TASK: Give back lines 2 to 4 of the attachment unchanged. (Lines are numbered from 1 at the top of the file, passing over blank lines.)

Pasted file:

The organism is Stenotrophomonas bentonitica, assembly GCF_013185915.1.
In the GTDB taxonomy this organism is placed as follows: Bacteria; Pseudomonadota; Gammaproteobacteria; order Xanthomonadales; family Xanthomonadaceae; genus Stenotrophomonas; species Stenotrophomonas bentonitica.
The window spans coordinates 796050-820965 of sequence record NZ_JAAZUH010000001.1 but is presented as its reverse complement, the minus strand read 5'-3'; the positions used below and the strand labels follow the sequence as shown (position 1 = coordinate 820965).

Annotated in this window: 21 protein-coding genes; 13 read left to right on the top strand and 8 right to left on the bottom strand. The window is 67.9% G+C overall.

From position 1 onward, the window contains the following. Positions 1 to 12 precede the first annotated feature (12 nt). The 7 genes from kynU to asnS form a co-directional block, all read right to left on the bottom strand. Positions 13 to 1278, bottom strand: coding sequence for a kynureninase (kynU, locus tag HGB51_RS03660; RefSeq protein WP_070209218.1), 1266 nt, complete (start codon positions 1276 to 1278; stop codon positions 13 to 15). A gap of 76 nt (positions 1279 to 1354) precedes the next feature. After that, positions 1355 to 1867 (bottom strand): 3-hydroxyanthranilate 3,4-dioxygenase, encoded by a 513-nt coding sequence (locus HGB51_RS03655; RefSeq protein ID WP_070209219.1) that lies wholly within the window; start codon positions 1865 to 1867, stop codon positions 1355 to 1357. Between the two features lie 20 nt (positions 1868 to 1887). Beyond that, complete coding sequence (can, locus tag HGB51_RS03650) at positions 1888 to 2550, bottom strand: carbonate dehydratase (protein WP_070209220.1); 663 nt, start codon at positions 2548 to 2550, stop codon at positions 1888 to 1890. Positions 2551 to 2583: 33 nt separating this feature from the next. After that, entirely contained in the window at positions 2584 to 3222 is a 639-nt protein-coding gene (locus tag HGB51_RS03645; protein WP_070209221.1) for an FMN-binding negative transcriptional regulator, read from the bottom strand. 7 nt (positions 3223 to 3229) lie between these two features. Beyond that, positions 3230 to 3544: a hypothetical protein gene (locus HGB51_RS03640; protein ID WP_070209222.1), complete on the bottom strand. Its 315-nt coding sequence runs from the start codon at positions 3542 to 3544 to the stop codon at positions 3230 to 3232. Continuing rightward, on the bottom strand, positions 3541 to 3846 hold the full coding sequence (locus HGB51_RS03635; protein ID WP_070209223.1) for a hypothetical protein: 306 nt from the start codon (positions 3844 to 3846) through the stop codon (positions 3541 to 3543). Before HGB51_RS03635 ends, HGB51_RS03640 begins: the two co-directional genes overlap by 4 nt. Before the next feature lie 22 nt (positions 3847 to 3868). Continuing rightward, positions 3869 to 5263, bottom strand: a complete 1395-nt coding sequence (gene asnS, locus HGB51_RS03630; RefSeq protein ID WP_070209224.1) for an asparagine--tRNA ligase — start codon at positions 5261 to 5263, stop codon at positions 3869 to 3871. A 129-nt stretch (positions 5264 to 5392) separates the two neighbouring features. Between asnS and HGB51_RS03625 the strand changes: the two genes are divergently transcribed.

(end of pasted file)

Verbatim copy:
In the GTDB taxonomy this organism is placed as follows: Bacteria; Pseudomonadota; Gammaproteobacteria; order Xanthomonadales; family Xanthomonadaceae; genus Stenotrophomonas; species Stenotrophomonas bentonitica.
The window spans coordinates 796050-820965 of sequence record NZ_JAAZUH010000001.1 but is presented as its reverse complement, the minus strand read 5'-3'; the positions used below and the strand labels follow the sequence as shown (position 1 = coordinate 820965).

Annotated in this window: 21 protein-coding genes; 13 read left to right on the top strand and 8 right to left on the bottom strand. The window is 67.9% G+C overall.